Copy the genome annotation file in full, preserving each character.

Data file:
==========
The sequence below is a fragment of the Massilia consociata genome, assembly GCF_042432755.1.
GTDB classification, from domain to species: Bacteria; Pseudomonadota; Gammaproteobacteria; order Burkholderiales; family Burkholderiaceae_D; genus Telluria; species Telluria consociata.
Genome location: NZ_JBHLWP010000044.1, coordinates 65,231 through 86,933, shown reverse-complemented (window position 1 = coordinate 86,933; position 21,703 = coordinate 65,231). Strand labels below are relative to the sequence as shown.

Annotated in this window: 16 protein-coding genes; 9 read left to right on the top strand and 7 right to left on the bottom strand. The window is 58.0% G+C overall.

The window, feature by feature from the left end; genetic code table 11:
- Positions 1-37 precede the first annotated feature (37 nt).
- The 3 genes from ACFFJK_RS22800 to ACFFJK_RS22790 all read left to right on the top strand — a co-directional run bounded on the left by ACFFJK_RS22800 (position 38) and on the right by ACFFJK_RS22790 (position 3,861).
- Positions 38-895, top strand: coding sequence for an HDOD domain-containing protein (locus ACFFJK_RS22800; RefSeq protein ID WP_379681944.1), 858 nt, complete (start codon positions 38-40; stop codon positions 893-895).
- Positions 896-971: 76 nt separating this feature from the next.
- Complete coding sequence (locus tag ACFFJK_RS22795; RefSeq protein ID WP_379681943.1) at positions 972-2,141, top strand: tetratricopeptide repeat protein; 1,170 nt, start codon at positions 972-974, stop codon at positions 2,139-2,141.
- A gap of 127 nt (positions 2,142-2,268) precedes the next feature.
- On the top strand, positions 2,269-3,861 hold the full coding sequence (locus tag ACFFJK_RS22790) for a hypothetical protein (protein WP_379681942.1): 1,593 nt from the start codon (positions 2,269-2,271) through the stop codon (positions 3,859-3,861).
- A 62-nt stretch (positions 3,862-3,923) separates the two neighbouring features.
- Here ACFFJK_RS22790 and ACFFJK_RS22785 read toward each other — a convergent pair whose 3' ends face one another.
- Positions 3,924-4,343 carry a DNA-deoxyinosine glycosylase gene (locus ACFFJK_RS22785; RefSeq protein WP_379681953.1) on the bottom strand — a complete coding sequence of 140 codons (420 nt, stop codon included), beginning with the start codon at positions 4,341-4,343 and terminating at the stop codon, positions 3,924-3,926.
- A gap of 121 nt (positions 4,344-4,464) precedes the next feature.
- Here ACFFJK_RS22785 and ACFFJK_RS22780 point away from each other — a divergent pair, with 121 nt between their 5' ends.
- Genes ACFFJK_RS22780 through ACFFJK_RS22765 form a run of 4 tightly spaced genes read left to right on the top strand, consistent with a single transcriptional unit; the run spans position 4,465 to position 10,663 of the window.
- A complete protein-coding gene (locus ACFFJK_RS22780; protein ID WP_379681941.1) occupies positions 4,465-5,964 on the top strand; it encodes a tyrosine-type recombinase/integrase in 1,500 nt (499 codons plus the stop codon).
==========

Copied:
The sequence below is a fragment of the Massilia consociata genome, assembly GCF_042432755.1.
GTDB classification, from domain to species: Bacteria; Pseudomonadota; Gammaproteobacteria; order Burkholderiales; family Burkholderiaceae_D; genus Telluria; species Telluria consociata.
Genome location: NZ_JBHLWP010000044.1, coordinates 65,231 through 86,933, shown reverse-complemented (window position 1 = coordinate 86,933; position 21,703 = coordinate 65,231). Strand labels below are relative to the sequence as shown.

Annotated in this window: 16 protein-coding genes; 9 read left to right on the top strand and 7 right to left on the bottom strand. The window is 58.0% G+C overall.

The window, feature by feature from the left end; genetic code table 11:
- Positions 1-37 precede the first annotated feature (37 nt).
- The 3 genes from ACFFJK_RS22800 to ACFFJK_RS22790 all read left to right on the top strand — a co-directional run bounded on the left by ACFFJK_RS22800 (position 38) and on the right by ACFFJK_RS22790 (position 3,861).
- Positions 38-895, top strand: coding sequence for an HDOD domain-containing protein (locus ACFFJK_RS22800; RefSeq protein ID WP_379681944.1), 858 nt, complete (start codon positions 38-40; stop codon positions 893-895).
- Positions 896-971: 76 nt separating this feature from the next.
- Complete coding sequence (locus tag ACFFJK_RS22795; RefSeq protein ID WP_379681943.1) at positions 972-2,141, top strand: tetratricopeptide repeat protein; 1,170 nt, start codon at positions 972-974, stop codon at positions 2,139-2,141.
- A gap of 127 nt (positions 2,142-2,268) precedes the next feature.
- On the top strand, positions 2,269-3,861 hold the full coding sequence (locus tag ACFFJK_RS22790) for a hypothetical protein (protein WP_379681942.1): 1,593 nt from the start codon (positions 2,269-2,271) through the stop codon (positions 3,859-3,861).
- A 62-nt stretch (positions 3,862-3,923) separates the two neighbouring features.
- Here ACFFJK_RS22790 and ACFFJK_RS22785 read toward each other — a convergent pair whose 3' ends face one another.
- Positions 3,924-4,343 carry a DNA-deoxyinosine glycosylase gene (locus ACFFJK_RS22785; RefSeq protein WP_379681953.1) on the bottom strand — a complete coding sequence of 140 codons (420 nt, stop codon included), beginning with the start codon at positions 4,341-4,343 and terminating at the stop codon, positions 3,924-3,926.
- A gap of 121 nt (positions 4,344-4,464) precedes the next feature.
- Here ACFFJK_RS22785 and ACFFJK_RS22780 point away from each other — a divergent pair, with 121 nt between their 5' ends.
- Genes ACFFJK_RS22780 through ACFFJK_RS22765 form a run of 4 tightly spaced genes read left to right on the top strand, consistent with a single transcriptional unit; the run spans position 4,465 to position 10,663 of the window.
- A complete protein-coding gene (locus ACFFJK_RS22780; protein ID WP_379681941.1) occupies positions 4,465-5,964 on the top strand; it encodes a tyrosine-type recombinase/integrase in 1,500 nt (499 codons plus the stop codon).